Bowling Green will soon learn what district staff and community members want in their school buildings.

At Tuesday’s board of education meeting, board member Jill Carr said the visioning exercises started earlier this month with teachers will conclude next Monday.

Representatives from Fanning Howey will facilitate the discussion.

The board hired Fanning Howey, an architecture and engineering firm in Celina, in June to design a facilities master plan.

A presentation will be made to the school board at its October meeting.

Community members representing all sides for the need for improved facilities are represented, Carr said. Topics of discussion have included the configuration and location of facilities.

Board member Ryan Myers, who is also a member of the facilities advisory group, said teachers spent a professional development day earlier this month discussing their vision for new facilities.

Elementary staff spent the morning discussing options while secondary staff held their discussion in the afternoon.

“Anecdotally, it was very exciting,” Myers said, “just to walk around the listen to the conversations.”

Teachers were asked to consider the six Cs that students should know: Communication, collaboration, creativity, critical thinking, community and citizenship, and character and compassion.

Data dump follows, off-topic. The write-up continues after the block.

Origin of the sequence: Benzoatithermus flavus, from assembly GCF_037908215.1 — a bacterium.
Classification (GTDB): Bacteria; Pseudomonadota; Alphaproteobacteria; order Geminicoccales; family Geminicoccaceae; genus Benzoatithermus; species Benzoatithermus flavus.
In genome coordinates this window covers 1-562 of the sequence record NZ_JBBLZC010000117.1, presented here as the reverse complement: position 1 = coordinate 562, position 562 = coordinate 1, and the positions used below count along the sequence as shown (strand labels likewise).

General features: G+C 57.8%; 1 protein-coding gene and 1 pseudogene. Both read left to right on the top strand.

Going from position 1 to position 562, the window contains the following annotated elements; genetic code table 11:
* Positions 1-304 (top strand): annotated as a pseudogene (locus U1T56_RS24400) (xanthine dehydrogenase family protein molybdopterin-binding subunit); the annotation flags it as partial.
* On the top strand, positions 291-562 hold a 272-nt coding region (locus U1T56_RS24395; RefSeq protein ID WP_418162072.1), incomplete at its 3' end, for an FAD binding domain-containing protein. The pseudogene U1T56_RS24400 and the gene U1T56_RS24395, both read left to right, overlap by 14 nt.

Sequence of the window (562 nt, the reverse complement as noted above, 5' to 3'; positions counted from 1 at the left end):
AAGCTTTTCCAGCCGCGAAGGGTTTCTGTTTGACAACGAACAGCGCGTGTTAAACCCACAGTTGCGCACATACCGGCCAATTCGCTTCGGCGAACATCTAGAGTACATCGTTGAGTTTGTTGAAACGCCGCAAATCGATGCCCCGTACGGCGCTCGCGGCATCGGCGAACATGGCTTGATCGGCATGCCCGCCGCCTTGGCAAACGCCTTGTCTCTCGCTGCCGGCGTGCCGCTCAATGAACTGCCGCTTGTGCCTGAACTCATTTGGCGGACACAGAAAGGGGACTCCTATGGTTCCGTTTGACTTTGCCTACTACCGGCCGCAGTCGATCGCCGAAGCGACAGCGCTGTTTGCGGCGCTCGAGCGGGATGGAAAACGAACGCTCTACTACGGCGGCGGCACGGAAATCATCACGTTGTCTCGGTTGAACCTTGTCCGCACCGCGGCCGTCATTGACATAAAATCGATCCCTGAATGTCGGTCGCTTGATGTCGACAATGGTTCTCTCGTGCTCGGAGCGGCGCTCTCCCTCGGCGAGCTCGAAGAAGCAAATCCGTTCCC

They took each of those Cs and asked groups of teachers three questions: Why is it important in the real word, what experiences and activities need to occur for those skills to develop, and what type of spaces help support that development.

“You start to see excitement in teachers’ eyes when they start thinking about this,” Myers said.

They looked at a traditional building, facilities with bigger social spaces and learning areas, and contemporary options where it is lab-based rather than classroom-based, he said.

Teachers were asked to put green stickers on what they liked as an education setting and red stickers on options they didn’t like.

Fanning-Howey collected that data and will start to put the pieces together, Myers said, in time for October meeting.

In November 2017 and again in May 2018, a $72 million bond issue – paid entirely through property taxes – failed at the polls. The money would have been used to build one new elementary and renovate and expand the high school.

In November 2019, a $40 million bond issue to construct one consolidated elementary failed.

The district also has learned it will be allowed to use is Elementary and Secondary School Emergency Relief (ESSER) funds to purchase mini-split units for Conneaut and Kenwood elementary classrooms as well as for the high school.

The mini-split units will provide air conditioning to each classroom, but not ventilation. They can be moved if new facilities are built.

The grant is for $3.2 million. The estimated cost of the project is $3.9 million.

Treasurer Cathy Schuller said at a previous meeting the district hopes to use $2.5 million of the ESSER funds. The $1.4 million shortage can come from pipeline money, which has a balance of $2.6 million, or from carryover in the general fund.

The board authorized Fanning-Howey to serve as the engineer for professional design services to assist in the planning and construction of the HVAC system improvements.